Hello and welcome, everyone,

to the closing keynote session.

I am so very excited to have

Karen Yoshino of Van Allen Strategies here with me today

to discuss the future of higher education and

rethinking current processes and strategies.

Just a couple of reminders.

Many of you have been with us for the previous sessions,

but just in case, I

want to make sure that you know that we

welcome and encourage your questions

through the live Q&A feature here in Zoom.

We'll be sure to address them at the end of this session.

Also note that we are featuring

Verbit's live integration with Zoom today,

and this enables you to view

a live transcript throughout this session.

To enable the transcripts simply click on

the arrow next to the CC button on

the bottom menu bar and then you may

choose "View Full Transcript."

During our time together today,

we're going to take a look at

the opportunities that are presented to us in

higher education because of the COVID-19 disruption.

Yes, I said opportunities.

We're going to take a brief look at the fall semester.

I will then shift our attention to the future and

focus on processes, curriculum, and technology.

Before we begin, Karen and I would

love to introduce ourselves. Karen?

Thank you, Misty. I'm so happy to be here today.

My name is Karen Yoshino with Van Allen Strategies.

I am a consultant in higher education,

specializing in assessing student learning outcomes,

designing competency-based curricula,

developing online program plans,

and more recently, accelerated transition to online.

Love that, Karen, and I am Misty Cobb.

I am a Senior Customer Success Advocate

at Verbit and I have

spent some 20 or so years in

higher education and focusing in education technology.

My area of research interest

is in transformational learning,

specific to faculty

professional development

for online teaching and learning.

It's my distinct pleasure to have

the opportunity to facilitate this session,

to hear from Karen,

and then to have your voices

represented here today as well.

Karen and I would love to get

started by sharing a poll with you all.

Let's kick off with you all sharing with us,

does your institution have

a clear plan for bringing back students,

all or some of them, and your staff, in

person for the fall semester?

Danielle, if you will start the poll for us,

the options are going to be yes,

no, it's day-by-day,

or you're still unsure.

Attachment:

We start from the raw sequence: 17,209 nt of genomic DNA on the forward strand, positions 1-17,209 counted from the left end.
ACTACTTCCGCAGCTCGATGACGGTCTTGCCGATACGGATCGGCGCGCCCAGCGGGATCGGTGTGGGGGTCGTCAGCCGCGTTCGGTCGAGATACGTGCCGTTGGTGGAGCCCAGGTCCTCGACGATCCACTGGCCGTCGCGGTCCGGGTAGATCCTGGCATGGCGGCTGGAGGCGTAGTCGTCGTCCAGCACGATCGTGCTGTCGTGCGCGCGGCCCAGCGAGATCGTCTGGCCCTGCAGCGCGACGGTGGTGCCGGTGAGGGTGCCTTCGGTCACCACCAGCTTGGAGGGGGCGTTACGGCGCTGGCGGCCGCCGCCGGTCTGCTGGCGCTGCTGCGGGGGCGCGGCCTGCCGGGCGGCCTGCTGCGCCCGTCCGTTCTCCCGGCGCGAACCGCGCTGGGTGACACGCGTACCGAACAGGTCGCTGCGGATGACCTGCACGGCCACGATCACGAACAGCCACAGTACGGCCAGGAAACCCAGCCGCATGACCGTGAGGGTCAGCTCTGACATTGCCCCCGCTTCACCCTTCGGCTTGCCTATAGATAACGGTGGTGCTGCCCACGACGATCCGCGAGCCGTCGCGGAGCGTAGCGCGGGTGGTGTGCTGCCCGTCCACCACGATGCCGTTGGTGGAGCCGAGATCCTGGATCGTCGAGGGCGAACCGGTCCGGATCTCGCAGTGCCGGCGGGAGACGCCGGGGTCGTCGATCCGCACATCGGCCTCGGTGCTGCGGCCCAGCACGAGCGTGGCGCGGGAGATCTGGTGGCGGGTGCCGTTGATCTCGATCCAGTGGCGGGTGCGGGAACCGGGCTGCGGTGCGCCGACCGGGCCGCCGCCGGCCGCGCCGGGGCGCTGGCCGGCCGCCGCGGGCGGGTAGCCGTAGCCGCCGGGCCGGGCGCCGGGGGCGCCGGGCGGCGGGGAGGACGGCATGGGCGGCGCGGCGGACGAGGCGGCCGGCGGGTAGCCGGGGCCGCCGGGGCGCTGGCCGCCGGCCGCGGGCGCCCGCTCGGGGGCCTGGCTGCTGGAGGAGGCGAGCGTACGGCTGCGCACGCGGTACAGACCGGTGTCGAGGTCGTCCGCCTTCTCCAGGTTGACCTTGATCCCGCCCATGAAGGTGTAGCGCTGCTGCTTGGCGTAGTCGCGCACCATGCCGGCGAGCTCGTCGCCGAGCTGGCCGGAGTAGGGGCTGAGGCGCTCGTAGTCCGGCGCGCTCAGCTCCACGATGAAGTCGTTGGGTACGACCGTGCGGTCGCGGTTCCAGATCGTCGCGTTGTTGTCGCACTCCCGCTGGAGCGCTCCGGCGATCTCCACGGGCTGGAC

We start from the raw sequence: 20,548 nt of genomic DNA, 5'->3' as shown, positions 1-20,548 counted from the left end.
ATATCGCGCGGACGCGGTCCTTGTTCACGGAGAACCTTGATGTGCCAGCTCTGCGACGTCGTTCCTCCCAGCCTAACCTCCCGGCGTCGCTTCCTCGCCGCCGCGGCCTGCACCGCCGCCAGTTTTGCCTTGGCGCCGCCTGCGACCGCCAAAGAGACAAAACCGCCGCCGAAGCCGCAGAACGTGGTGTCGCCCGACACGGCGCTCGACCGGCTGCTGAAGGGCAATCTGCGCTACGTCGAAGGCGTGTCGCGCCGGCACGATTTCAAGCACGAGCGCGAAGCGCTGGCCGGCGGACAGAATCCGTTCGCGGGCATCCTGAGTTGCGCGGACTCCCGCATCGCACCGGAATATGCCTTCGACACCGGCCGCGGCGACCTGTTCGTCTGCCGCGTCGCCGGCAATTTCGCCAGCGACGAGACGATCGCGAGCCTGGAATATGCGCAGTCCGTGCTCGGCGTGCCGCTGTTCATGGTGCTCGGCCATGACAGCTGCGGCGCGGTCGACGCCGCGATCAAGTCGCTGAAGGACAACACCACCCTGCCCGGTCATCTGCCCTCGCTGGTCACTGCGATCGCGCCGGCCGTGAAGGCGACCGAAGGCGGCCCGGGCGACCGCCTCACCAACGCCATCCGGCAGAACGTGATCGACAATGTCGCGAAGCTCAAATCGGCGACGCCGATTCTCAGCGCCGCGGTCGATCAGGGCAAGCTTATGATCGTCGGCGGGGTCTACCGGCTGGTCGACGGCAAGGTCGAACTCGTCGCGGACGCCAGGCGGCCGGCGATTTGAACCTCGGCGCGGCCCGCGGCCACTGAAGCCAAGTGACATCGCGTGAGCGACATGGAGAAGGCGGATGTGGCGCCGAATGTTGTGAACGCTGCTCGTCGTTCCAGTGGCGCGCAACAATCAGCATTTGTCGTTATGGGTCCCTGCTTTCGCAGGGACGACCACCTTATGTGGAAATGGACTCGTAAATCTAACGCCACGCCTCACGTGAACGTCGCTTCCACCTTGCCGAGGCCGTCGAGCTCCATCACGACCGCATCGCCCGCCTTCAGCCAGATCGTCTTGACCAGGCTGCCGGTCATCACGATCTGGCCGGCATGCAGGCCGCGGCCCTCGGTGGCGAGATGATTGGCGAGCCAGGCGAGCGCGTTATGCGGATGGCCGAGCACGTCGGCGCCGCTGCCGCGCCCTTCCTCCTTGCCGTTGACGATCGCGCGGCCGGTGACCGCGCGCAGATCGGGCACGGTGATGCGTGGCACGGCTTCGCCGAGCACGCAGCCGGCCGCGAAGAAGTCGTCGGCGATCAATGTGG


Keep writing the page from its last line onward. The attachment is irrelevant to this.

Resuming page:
Let's take about 10 seconds or

to give you all an opportunity to weigh in.

About five more seconds.

About half or so of you participated.

Let's take a look at the results.

Yes, there is a clear plan, most of you say,

and then it's equally represented against

no, unsure, and day-by-day.

Very fascinating.

Let's dive on in, Karen.

I've done some reading recently.

Let me close the poll question,

and I loved your July blog post.

You noted there that various reasons exist

that technology may or may not have

been adopted at our institutions.

Many of us moved online in the spring.

We may have found ourselves at

varying degrees of readiness to continue the business

of education in ways that were

equitable to our former experiences.

I would love for you to expound a

bit more on the people, technology,

and process that's critical

in this stage of continued transition.

Specifically, what differences, if any,

can we expect in the fall semester

and in the upcoming academic year?

Great question. Before I

dive into the data that we're looking at here,

let me take a step back

and refer to that blog that you read.

Of course, it was geared towards the near term.

We have this disruption in the spring,

and it exposed what I

call giant fissures in higher education.

There's that negative aspect.

But I'm arguing in this blog that this is

a great opportunity because

we can now see what the fissures are,

we can begin fixing them.

While I'm going to talk about the

fissures, I'm going to move as quickly

as I can to

that opportunity and the positive side of that.

That's the short-term spurring of writing that blog.

But then I want to try to talk about the longer

term as well. There was a recent article

that talked about a survey that Pearson did.

This is their August report,

it was a global survey of,

I think it was 7,000 students.

The basic takeaway from that survey

was more than three-quarters of students around

the world believe that education will

fundamentally change because of the pandemic disruption,

and students further see that online education will

A: Become a permanent fixture,

B: It takes the focus off of traditional degrees as they

see them as being more out of reach, and

C: That learning is much more self-directed.

That sets the framework for what I'm going to talk

about in terms of the data here.

These data were published July 29th. Now,

I just want to emphasize how

recent that is, in the Chronicle of Higher Education.

It's a study of 3,000 US colleges and

universities, asking them what